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Summary:

China’s Internet Network Information Center (CNNIC) released stats Monday showing that the nation of 1.3 billion now has 457 million broadband users, more than the U.S., Mexico and Canada combined. The growth of China’s web is both a challenge and an opportunity for tech entrepreneurs.

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China’s Internet Network Information Center (CNNIC) released stats Monday showing that the nation of 1.3 billion now has 457 million broadband users, more than the U.S., Mexico and Canada combined. While, one can quibble with China’s data, the numbers can offer some interesting perspective aboutchina and about the future of the web.

For example, broadband penetration in China is 98 percent, which suggests that if folks have wired access they are connected, unlike in the U.S. where penetration rates are closer to 80 percent and even more dismal in certain states, according to data also out today from content delivery network Akamai.

The CNNIC reports that there are 303 million mobile web users in China, up 69.3 million from the same period in 2009. Mobile internet users accounted for 66.2 percent of total internet users, up from 60.8 percent at the end of 2009. The number of rural internet users reached 125 million, or 27.3 percent of total users, an increase of 16.9 percent. The numbers don’t add up because some households have multiple connections.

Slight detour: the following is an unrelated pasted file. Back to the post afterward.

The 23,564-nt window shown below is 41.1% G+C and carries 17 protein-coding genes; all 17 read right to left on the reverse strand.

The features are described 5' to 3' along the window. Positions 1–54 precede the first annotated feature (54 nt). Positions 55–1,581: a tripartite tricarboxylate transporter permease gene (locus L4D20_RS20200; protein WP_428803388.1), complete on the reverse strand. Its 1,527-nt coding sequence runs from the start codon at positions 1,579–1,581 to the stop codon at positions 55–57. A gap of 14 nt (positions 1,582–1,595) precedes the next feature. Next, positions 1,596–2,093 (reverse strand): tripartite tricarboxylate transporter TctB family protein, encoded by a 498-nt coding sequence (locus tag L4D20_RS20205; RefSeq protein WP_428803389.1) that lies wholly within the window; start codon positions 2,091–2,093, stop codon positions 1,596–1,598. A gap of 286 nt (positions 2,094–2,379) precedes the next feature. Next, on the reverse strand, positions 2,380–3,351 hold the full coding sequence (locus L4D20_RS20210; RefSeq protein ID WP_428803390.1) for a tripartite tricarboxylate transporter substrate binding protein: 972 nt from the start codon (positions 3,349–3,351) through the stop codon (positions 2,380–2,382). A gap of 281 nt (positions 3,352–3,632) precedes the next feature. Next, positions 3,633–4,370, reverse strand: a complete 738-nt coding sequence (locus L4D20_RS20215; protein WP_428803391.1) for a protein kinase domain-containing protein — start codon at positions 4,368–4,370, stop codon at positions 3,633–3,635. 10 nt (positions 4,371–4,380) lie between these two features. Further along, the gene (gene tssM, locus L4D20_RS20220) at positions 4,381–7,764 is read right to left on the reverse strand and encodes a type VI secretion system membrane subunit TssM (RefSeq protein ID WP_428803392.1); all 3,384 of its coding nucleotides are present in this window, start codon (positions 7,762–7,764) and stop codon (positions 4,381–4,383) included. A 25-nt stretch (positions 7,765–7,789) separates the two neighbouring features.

As I said in July during the last release of this data, when China had 420 million citizens online, the Chinese are spending billions to build out better mobile and wireline broadband, I am concerned about the U.S. continuing to push out faster networks and drive more citizens online so we can stay competitive. On the other hand, China’s growing web usage shows that U.S. companies should also be looking abroad for growth–if they can.

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  1. 98 percent broadband penetration in China? You may want to do a little fact checking on that.

    Also, the Akamai report says nothing regarding broadband penetration for any country. CDNs can only report on the number of unique IP addresses they see (141 million in the US, 64 million in China) and average (not peak) download speeds (5Mbps in the US, 1Mbps in China). And given the amount of NATing that goes on in these networks, the number of unique IP addresses isn’t all that meaningful.

    According to the FCC’s own National Broadband Plan, 95 percent of Americans have access to broadband, the price is lower than it was a decade ago and the speed is substantially greater. Also, according to the Akamai’s Q3 State of the Internet, average broadband speeds in the US compare favorably to other developed countries with private telecom operators (Germany is 4.2Mbps, France 3.3Mbps, the UK 4.0Mbps) but is behind small, dense countries like South Korea (14Mbps), Hong Kong (9.2Mbps), and Japan (8.5Mbps).

    What, exactly, should U.S. companies be looking abroad for?

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